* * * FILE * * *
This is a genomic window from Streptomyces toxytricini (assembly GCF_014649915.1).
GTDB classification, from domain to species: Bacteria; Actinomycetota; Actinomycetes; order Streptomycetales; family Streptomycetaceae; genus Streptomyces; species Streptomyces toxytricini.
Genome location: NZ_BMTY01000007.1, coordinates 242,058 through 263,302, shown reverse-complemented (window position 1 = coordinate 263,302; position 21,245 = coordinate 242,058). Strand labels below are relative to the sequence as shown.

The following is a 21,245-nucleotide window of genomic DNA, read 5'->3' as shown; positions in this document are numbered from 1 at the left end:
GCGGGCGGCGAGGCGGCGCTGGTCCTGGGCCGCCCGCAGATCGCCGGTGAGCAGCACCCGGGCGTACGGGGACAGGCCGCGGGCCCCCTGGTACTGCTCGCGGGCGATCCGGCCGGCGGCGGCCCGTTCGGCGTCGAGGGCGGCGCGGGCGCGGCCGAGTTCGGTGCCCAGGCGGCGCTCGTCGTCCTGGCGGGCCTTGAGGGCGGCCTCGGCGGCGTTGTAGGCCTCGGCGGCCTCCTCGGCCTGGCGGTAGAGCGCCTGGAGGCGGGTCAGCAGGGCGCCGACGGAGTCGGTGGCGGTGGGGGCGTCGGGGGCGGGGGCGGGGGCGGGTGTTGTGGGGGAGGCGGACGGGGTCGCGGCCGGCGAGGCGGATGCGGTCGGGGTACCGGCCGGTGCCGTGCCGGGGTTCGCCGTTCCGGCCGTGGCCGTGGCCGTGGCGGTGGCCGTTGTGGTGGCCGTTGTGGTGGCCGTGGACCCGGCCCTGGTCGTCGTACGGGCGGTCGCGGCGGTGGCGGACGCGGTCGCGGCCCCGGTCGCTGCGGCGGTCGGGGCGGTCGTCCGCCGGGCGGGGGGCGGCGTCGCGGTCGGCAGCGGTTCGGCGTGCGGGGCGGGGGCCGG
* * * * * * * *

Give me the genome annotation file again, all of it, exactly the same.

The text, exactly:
This is a genomic window from Streptomyces toxytricini (assembly GCF_014649915.1).
GTDB classification, from domain to species: Bacteria; Actinomycetota; Actinomycetes; order Streptomycetales; family Streptomycetaceae; genus Streptomyces; species Streptomyces toxytricini.
Genome location: NZ_BMTY01000007.1, coordinates 242,058 through 263,302, shown reverse-complemented (window position 1 = coordinate 263,302; position 21,245 = coordinate 242,058). Strand labels below are relative to the sequence as shown.

The following is a 21,245-nucleotide window of genomic DNA, read 5'->3' as shown; positions in this document are numbered from 1 at the left end:
GCGGGCGGCGAGGCGGCGCTGGTCCTGGGCCGCCCGCAGATCGCCGGTGAGCAGCACCCGGGCGTACGGGGACAGGCCGCGGGCCCCCTGGTACTGCTCGCGGGCGATCCGGCCGGCGGCGGCCCGTTCGGCGTCGAGGGCGGCGCGGGCGCGGCCGAGTTCGGTGCCCAGGCGGCGCTCGTCGTCCTGGCGGGCCTTGAGGGCGGCCTCGGCGGCGTTGTAGGCCTCGGCGGCCTCCTCGGCCTGGCGGTAGAGCGCCTGGAGGCGGGTCAGCAGGGCGCCGACGGAGTCGGTGGCGGTGGGGGCGTCGGGGGCGGGGGCGGGGGCGGGTGTTGTGGGGGAGGCGGACGGGGTCGCGGCCGGCGAGGCGGATGCGGTCGGGGTACCGGCCGGTGCCGTGCCGGGGTTCGCCGTTCCGGCCGTGGCCGTGGCCGTGGCGGTGGCCGTTGTGGTGGCCGTTGTGGTGGCCGTGGACCCGGCCCTGGTCGTCGTACGGGCGGTCGCGGCGGTGGCGGACGCGGTCGCGGCCCCGGTCGCTGCGGCGGTCGGGGCGGTCGTCCGCCGGGCGGGGGGCGGCGTCGCGGTCGGCAGCGGTTCGGCGTGCGGGGCGGGGGCCGG